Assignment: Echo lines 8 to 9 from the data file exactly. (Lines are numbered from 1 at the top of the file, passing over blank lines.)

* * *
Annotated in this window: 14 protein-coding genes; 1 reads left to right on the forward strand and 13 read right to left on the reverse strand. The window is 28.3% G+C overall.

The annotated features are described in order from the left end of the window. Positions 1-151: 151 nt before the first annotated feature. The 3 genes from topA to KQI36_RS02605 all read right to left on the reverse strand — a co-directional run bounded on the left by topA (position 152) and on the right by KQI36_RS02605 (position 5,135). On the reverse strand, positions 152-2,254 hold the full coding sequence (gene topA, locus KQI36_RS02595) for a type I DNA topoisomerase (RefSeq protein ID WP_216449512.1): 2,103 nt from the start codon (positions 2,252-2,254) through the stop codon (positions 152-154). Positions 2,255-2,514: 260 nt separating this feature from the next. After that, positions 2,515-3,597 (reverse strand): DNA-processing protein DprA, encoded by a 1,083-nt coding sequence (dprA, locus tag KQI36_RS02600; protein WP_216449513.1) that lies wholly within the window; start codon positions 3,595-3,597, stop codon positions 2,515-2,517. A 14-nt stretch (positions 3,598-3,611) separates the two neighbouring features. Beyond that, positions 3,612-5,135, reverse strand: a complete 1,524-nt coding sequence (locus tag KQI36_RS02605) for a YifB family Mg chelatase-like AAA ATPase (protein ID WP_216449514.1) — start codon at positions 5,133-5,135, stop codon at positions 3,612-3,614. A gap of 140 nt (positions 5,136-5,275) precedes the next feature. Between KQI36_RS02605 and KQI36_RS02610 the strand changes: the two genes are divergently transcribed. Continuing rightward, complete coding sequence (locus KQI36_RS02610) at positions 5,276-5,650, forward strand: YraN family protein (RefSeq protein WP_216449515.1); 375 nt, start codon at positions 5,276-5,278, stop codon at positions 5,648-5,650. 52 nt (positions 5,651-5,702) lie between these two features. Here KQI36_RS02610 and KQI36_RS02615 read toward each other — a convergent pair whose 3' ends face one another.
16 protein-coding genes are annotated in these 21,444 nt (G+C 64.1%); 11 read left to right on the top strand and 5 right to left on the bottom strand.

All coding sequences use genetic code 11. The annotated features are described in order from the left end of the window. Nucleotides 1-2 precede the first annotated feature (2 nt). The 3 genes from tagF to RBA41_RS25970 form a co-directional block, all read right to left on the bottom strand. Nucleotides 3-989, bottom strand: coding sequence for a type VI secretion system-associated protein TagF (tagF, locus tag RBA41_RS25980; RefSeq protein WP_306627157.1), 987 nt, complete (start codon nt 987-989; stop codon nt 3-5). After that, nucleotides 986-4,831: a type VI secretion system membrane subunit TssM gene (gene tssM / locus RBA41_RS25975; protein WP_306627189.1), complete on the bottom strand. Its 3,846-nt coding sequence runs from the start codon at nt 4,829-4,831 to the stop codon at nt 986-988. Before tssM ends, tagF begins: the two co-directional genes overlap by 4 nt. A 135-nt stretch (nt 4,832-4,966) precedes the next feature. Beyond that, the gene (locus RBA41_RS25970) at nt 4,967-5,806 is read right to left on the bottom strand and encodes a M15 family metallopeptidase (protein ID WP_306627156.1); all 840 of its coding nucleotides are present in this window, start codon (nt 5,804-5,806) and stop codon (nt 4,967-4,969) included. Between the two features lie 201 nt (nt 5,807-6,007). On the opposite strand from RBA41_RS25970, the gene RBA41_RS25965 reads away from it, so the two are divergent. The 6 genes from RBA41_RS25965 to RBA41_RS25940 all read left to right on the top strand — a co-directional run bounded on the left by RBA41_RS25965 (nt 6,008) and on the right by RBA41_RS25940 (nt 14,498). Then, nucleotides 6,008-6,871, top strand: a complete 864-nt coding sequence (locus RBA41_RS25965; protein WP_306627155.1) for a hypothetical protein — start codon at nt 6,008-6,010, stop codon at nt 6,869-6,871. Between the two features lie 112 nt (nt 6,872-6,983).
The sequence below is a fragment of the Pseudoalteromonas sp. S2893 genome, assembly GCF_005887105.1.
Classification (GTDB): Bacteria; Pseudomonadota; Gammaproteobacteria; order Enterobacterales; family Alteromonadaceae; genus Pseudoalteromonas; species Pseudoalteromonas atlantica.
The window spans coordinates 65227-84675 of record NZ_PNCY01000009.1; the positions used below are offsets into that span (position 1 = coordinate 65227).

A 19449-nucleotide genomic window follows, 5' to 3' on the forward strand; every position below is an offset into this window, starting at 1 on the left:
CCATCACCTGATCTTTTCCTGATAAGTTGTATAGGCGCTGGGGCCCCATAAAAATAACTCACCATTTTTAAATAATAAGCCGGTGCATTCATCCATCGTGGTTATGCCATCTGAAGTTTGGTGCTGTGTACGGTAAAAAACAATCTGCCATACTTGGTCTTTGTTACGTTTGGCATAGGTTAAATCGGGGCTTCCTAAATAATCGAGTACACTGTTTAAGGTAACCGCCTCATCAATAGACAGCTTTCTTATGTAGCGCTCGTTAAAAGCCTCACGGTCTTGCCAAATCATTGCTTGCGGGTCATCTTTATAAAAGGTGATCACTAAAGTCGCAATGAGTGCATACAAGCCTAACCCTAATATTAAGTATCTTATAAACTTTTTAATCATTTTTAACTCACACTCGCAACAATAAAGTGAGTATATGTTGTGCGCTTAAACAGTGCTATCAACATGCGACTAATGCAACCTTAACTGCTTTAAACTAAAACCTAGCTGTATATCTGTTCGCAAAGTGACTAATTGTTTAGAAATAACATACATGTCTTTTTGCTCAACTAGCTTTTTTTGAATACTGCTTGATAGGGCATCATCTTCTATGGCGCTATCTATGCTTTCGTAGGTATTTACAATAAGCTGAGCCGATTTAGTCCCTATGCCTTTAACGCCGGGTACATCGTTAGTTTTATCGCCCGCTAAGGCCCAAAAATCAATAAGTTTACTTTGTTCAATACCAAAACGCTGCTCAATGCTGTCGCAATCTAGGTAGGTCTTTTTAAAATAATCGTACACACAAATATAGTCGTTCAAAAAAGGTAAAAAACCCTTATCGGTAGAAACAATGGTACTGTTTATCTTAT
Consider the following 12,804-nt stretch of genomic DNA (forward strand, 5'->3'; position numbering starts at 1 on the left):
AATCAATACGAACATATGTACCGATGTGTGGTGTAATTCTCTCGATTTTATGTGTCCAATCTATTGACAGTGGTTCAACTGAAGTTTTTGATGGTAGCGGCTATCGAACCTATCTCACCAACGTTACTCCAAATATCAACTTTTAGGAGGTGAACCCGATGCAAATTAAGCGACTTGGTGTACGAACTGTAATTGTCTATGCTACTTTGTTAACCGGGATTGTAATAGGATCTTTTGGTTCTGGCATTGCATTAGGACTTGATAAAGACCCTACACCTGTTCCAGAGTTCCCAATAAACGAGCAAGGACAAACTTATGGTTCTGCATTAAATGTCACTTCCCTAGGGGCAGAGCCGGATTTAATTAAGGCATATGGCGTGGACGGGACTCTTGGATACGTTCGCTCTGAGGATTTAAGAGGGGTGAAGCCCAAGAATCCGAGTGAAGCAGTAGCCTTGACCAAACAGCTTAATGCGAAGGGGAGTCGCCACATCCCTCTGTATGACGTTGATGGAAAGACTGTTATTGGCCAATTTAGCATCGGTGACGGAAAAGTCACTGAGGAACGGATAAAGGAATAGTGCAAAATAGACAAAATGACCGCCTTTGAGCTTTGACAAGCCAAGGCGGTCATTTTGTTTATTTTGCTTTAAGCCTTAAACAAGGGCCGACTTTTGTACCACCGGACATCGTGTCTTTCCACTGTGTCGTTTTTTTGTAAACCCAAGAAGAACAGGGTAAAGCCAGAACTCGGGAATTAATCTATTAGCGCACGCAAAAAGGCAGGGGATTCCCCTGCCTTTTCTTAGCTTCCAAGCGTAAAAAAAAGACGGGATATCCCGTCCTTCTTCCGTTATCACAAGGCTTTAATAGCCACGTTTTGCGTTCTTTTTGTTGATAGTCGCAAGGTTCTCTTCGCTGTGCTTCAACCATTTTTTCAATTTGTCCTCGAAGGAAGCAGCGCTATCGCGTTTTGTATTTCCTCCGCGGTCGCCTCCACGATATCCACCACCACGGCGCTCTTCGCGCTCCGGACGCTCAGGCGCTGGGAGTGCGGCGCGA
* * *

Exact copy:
A 19449-nucleotide genomic window follows, 5' to 3' on the forward strand; every position below is an offset into this window, starting at 1 on the left:
CCATCACCTGATCTTTTCCTGATAAGTTGTATAGGCGCTGGGGCCCCATAAAAATAACTCACCATTTTTAAATAATAAGCCGGTGCATTCATCCATCGTGGTTATGCCATCTGAAGTTTGGTGCTGTGTACGGTAAAAAACAATCTGCCATACTTGGTCTTTGTTACGTTTGGCATAGGTTAAATCGGGGCTTCCTAAATAATCGAGTACACTGTTTAAGGTAACCGCCTCATCAATAGACAGCTTTCTTATGTAGCGCTCGTTAAAAGCCTCACGGTCTTGCCAAATCATTGCTTGCGGGTCATCTTTATAAAAGGTGATCACTAAAGTCGCAATGAGTGCATACAAGCCTAACCCTAATATTAAGTATCTTATAAACTTTTTAATCATTTTTAACTCACACTCGCAACAATAAAGTGAGTATATGTTGTGCGCTTAAACAGTGCTATCAACATGCGACTAATGCAACCTTAACTGCTTTAAACTAAAACCTAGCTGTATATCTGTTCGCAAAGTGACTAATTGTTTAGAAATAACATACATGTCTTTTTGCTCAACTAGCTTTTTTTGAATACTGCTTGATAGGGCATCATCTTCTATGGCGCTATCTATGCTTTCGTAGGTATTTACAATAAGCTGAGCCGATTTAGTCCCTATGCCTTTAACGCCGGGTACATCGTTAGTTTTATCGCCCGCTAAGGCCCAAAAATCAATAAGTTTACTTTGTTCAATACCAAAACGCTGCTCAATGCTGTCGCAATCTAGGTAGGTCTTTTTAAAATAATCGTACACACAAATATAGTCGTTCAAAAAAGGTAAAAAACCCTTATCGGTAGAAACAATGGTACTGTTTATCTTAT